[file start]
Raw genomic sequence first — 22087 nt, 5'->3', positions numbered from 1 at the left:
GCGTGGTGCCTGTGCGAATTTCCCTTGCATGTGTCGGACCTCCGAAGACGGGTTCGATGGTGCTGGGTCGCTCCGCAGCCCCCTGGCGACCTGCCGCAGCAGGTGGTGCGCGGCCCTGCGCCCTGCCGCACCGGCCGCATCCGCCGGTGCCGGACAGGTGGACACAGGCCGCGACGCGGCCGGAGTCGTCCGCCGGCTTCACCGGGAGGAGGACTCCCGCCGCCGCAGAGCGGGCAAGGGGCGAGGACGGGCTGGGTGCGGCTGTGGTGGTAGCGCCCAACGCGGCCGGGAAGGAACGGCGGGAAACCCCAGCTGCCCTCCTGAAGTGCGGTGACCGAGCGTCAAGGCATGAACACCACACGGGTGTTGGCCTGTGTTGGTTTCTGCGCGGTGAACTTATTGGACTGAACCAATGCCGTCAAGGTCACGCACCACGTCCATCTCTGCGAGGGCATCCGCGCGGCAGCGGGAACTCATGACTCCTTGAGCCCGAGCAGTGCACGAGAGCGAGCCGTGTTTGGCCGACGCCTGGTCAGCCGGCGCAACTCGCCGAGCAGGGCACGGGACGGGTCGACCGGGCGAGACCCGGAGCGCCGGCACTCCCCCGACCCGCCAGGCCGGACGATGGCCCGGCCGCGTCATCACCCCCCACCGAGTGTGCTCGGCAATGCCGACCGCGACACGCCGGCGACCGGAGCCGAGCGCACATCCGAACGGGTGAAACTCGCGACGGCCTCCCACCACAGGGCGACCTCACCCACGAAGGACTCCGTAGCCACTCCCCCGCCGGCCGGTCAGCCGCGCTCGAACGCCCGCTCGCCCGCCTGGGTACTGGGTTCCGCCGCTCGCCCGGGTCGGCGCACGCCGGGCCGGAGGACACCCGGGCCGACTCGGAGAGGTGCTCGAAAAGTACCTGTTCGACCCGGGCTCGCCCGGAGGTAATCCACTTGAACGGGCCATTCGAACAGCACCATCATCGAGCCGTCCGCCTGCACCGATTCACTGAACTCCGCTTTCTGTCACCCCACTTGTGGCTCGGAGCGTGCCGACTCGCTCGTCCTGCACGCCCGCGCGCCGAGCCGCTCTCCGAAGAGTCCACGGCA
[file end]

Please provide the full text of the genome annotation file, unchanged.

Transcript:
Raw genomic sequence first — 22087 nt, 5'->3', positions numbered from 1 at the left:
GCGTGGTGCCTGTGCGAATTTCCCTTGCATGTGTCGGACCTCCGAAGACGGGTTCGATGGTGCTGGGTCGCTCCGCAGCCCCCTGGCGACCTGCCGCAGCAGGTGGTGCGCGGCCCTGCGCCCTGCCGCACCGGCCGCATCCGCCGGTGCCGGACAGGTGGACACAGGCCGCGACGCGGCCGGAGTCGTCCGCCGGCTTCACCGGGAGGAGGACTCCCGCCGCCGCAGAGCGGGCAAGGGGCGAGGACGGGCTGGGTGCGGCTGTGGTGGTAGCGCCCAACGCGGCCGGGAAGGAACGGCGGGAAACCCCAGCTGCCCTCCTGAAGTGCGGTGACCGAGCGTCAAGGCATGAACACCACACGGGTGTTGGCCTGTGTTGGTTTCTGCGCGGTGAACTTATTGGACTGAACCAATGCCGTCAAGGTCACGCACCACGTCCATCTCTGCGAGGGCATCCGCGCGGCAGCGGGAACTCATGACTCCTTGAGCCCGAGCAGTGCACGAGAGCGAGCCGTGTTTGGCCGACGCCTGGTCAGCCGGCGCAACTCGCCGAGCAGGGCACGGGACGGGTCGACCGGGCGAGACCCGGAGCGCCGGCACTCCCCCGACCCGCCAGGCCGGACGATGGCCCGGCCGCGTCATCACCCCCCACCGAGTGTGCTCGGCAATGCCGACCGCGACACGCCGGCGACCGGAGCCGAGCGCACATCCGAACGGGTGAAACTCGCGACGGCCTCCCACCACAGGGCGACCTCACCCACGAAGGACTCCGTAGCCACTCCCCCGCCGGCCGGTCAGCCGCGCTCGAACGCCCGCTCGCCCGCCTGGGTACTGGGTTCCGCCGCTCGCCCGGGTCGGCGCACGCCGGGCCGGAGGACACCCGGGCCGACTCGGAGAGGTGCTCGAAAAGTACCTGTTCGACCCGGGCTCGCCCGGAGGTAATCCACTTGAACGGGCCATTCGAACAGCACCATCATCGAGCCGTCCGCCTGCACCGATTCACTGAACTCCGCTTTCTGTCACCCCACTTGTGGCTCGGAGCGTGCCGACTCGCTCGTCCTGCACGCCCGCGCGCCGAGCCGCTCTCCGAAGAGTCCACGGCA